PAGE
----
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MOVIES | "Your Highness" gets low with swords and sorcery
Great quests have been launched on weaker grounds than the promise of seeing Natalie Portman in a leather thong, and I won't deceive you or myself by pretending that I had any more noble motivation for steering my not-so-trusty 1994 Infiniti steed north to Roseville for a preview screening of Your Highness.
Going to Your Highness in search of T&A, it turned out, may have been the least ironic thing I've done in months. The new film by director David Gordon Green (Pineapple Express) is unapologetically a T&A flick, and a gorefest besides. It's the kind of big-budget B movie that filled theaters in the 80s: take the schlocky sensationalism of The Evil Dead, add in the knowingly cheeky anachronism of Monty Python, and drop a deadpan Bill-Murray-style antihero into the middle of everything, and you have some idea of what Green and his writers Danny McBride and Ben Best are up to here.
In Your Highness, McBride—also familiar from Pineapple Express—plays the Medieval Murray character, with a haircut that Jack Black should get royalties for. He's the underachieving brother of Sir Fabious (James Franco), a knight errant whose wedding to the beautiful Belladonna (Zooey Deschanel) is delayed—perhaps forever—when the bride-to-be is kidnapped by evil sorceror Leezer (Justin Theroux), compelling the brothers and their faithful manservant Courtney (Rasmus Hardiker) to embark upon a quest to rescue her. Along the way, they join forces with broadsword broad Isabel (Portman).
Setting the film in the Dark Ages lets McBride and Best traffic in the kind of sexual stereotyping that didn't require a change of setting when Murray was in his prime, and the film tromps shamelessly along in fear of no gag that a 14-year-old boy would find hilarious. (My friend sat next to just such a boy at the preview screening, and he reported predictably high levels of amusement.) The sequence pretty much goes (1) dick joke, (2) boob joke, (3) dick joke, (4) gay joke, (5) repeat.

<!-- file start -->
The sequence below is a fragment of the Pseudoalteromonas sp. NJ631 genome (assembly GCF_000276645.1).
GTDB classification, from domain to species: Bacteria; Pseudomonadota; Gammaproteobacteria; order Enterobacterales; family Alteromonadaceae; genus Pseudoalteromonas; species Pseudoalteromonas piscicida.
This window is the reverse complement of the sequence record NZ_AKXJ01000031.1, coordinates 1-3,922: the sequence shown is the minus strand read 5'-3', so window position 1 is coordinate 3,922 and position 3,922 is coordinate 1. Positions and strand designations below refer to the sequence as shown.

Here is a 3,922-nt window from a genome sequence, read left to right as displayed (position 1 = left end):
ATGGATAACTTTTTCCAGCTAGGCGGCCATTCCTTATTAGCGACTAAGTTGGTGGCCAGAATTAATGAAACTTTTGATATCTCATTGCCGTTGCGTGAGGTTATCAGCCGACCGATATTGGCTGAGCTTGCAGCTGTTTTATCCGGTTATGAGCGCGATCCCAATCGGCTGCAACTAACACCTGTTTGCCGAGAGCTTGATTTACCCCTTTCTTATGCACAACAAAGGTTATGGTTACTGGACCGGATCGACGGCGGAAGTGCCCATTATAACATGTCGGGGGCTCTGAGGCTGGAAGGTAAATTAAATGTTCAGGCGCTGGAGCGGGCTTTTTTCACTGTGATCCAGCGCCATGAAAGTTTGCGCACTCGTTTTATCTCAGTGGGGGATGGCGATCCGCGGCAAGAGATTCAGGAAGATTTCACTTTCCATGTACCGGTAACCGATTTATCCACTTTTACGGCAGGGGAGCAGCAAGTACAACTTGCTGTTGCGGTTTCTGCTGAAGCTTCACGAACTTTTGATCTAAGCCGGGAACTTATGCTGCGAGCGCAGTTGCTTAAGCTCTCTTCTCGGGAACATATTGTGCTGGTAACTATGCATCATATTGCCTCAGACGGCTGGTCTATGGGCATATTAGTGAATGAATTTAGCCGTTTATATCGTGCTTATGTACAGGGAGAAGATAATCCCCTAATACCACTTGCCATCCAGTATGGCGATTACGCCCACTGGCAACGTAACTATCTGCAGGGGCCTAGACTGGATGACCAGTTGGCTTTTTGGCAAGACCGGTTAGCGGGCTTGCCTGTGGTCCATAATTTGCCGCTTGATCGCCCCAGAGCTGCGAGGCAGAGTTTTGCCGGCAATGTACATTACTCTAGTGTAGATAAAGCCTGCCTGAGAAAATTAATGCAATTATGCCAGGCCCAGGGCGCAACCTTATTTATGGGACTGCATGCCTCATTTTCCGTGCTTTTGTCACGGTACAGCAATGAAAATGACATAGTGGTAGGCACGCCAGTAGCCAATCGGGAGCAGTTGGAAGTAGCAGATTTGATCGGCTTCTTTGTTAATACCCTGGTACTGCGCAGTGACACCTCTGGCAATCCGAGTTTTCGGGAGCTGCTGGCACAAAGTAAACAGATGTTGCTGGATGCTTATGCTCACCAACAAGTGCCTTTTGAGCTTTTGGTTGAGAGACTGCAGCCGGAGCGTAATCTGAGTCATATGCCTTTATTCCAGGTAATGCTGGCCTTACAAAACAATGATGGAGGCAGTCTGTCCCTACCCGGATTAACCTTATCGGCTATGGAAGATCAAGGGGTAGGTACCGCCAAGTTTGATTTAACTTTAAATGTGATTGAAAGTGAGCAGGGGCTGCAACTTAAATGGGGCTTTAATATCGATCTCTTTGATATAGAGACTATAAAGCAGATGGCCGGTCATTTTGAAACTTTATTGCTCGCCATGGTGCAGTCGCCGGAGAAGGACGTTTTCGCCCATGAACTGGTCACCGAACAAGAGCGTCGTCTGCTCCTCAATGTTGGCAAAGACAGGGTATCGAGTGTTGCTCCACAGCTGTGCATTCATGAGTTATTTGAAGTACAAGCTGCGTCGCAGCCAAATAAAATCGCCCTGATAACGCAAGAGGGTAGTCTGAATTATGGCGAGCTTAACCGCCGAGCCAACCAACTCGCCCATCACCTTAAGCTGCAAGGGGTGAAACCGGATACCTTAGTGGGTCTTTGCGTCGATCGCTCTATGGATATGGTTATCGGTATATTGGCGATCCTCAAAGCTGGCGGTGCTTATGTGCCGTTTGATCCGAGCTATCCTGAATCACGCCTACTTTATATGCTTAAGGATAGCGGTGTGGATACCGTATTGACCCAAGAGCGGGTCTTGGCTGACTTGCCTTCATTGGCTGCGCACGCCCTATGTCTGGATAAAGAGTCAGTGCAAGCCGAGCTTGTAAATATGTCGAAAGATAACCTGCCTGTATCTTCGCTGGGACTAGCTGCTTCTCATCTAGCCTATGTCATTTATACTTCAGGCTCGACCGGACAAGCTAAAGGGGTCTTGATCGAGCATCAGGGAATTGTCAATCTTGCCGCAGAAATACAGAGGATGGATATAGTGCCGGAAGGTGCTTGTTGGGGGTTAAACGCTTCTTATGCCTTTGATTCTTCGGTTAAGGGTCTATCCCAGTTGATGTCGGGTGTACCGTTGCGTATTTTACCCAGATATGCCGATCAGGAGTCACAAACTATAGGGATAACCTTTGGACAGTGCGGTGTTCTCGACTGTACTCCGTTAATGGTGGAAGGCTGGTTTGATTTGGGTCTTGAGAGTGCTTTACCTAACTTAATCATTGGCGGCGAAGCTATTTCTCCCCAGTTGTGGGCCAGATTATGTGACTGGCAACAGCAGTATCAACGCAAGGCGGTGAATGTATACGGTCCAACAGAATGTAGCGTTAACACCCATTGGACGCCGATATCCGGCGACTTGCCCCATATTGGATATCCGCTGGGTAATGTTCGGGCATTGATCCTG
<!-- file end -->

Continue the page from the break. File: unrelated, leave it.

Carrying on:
This could be absolutely excruciating (see Mel Brooks's Robin Hood: Men in Tights), but it works. It works in part because it's so fearless—a recurring sight gag involving a minotaur penis wins the yep-they-went-there award of the season—but mostly because Green and McBride manifestly understand that humor is about tone as much as, if not more than, content. For example, take the scene where Theroux tells Deschanel that he's heard unseemly rumors about her fiancé's sexual history. Another director might have coached Theroux to keep his haughty reserve, but Green has him break the news awkwardly and haltingly, like an HR director telling a sales rep that he's being laid off. It's those unexpected treats of texture that keep Your Highness aloft for its 100 minutes.
I saw Your Highness with my aunt, who observed that it wouldn't be a very good first date movie. For a lot of couples, surely not—but if your date is looking to laugh and isn't afraid of genitalia jokes, Your Highness isn't a bad choice. The only problem with that plan is that if things go well, you might find yourself later taking your pants off in front of someone who's looking to laugh and isn't afraid of genitalia jokes.
©2011 Jay Gabler